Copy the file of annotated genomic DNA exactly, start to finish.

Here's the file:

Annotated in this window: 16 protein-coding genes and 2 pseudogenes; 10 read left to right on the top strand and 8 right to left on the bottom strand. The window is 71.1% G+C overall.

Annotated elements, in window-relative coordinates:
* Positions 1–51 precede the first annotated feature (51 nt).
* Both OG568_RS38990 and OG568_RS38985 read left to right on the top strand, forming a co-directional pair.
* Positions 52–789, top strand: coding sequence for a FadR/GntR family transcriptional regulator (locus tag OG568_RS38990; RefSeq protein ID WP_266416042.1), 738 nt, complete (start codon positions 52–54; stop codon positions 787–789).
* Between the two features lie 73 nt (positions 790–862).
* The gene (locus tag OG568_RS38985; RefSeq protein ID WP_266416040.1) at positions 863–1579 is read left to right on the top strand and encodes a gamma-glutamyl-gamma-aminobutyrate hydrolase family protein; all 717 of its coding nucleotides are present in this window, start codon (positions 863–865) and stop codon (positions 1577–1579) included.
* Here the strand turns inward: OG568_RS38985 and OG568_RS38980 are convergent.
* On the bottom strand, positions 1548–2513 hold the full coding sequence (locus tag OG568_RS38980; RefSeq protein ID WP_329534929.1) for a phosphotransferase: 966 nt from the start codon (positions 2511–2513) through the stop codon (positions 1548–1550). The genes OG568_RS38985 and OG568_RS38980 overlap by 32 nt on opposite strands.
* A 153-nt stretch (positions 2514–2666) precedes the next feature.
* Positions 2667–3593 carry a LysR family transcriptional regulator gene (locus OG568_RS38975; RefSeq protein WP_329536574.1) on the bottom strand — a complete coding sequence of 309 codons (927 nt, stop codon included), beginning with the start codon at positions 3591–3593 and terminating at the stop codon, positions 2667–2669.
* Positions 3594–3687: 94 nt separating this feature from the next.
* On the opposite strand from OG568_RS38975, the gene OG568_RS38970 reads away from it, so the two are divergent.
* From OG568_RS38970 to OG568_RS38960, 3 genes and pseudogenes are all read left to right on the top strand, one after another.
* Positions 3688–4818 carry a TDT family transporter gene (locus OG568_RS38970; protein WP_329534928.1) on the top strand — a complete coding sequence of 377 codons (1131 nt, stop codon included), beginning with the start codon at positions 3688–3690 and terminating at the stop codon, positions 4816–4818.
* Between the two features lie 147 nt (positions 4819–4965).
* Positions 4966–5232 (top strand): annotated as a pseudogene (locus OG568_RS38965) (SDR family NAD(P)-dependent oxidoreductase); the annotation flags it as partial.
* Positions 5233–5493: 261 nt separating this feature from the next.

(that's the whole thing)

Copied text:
Annotated in this window: 16 protein-coding genes and 2 pseudogenes; 10 read left to right on the top strand and 8 right to left on the bottom strand. The window is 71.1% G+C overall.

Annotated elements, in window-relative coordinates:
* Positions 1–51 precede the first annotated feature (51 nt).
* Both OG568_RS38990 and OG568_RS38985 read left to right on the top strand, forming a co-directional pair.
* Positions 52–789, top strand: coding sequence for a FadR/GntR family transcriptional regulator (locus tag OG568_RS38990; RefSeq protein ID WP_266416042.1), 738 nt, complete (start codon positions 52–54; stop codon positions 787–789).
* Between the two features lie 73 nt (positions 790–862).
* The gene (locus tag OG568_RS38985; RefSeq protein ID WP_266416040.1) at positions 863–1579 is read left to right on the top strand and encodes a gamma-glutamyl-gamma-aminobutyrate hydrolase family protein; all 717 of its coding nucleotides are present in this window, start codon (positions 863–865) and stop codon (positions 1577–1579) included.
* Here the strand turns inward: OG568_RS38985 and OG568_RS38980 are convergent.
* On the bottom strand, positions 1548–2513 hold the full coding sequence (locus tag OG568_RS38980; RefSeq protein ID WP_329534929.1) for a phosphotransferase: 966 nt from the start codon (positions 2511–2513) through the stop codon (positions 1548–1550). The genes OG568_RS38985 and OG568_RS38980 overlap by 32 nt on opposite strands.
* A 153-nt stretch (positions 2514–2666) precedes the next feature.
* Positions 2667–3593 carry a LysR family transcriptional regulator gene (locus OG568_RS38975; RefSeq protein WP_329536574.1) on the bottom strand — a complete coding sequence of 309 codons (927 nt, stop codon included), beginning with the start codon at positions 3591–3593 and terminating at the stop codon, positions 2667–2669.
* Positions 3594–3687: 94 nt separating this feature from the next.
* On the opposite strand from OG568_RS38975, the gene OG568_RS38970 reads away from it, so the two are divergent.
* From OG568_RS38970 to OG568_RS38960, 3 genes and pseudogenes are all read left to right on the top strand, one after another.
* Positions 3688–4818 carry a TDT family transporter gene (locus OG568_RS38970; protein WP_329534928.1) on the top strand — a complete coding sequence of 377 codons (1131 nt, stop codon included), beginning with the start codon at positions 3688–3690 and terminating at the stop codon, positions 4816–4818.
* Between the two features lie 147 nt (positions 4819–4965).
* Positions 4966–5232 (top strand): annotated as a pseudogene (locus OG568_RS38965) (SDR family NAD(P)-dependent oxidoreductase); the annotation flags it as partial.
* Positions 5233–5493: 261 nt separating this feature from the next.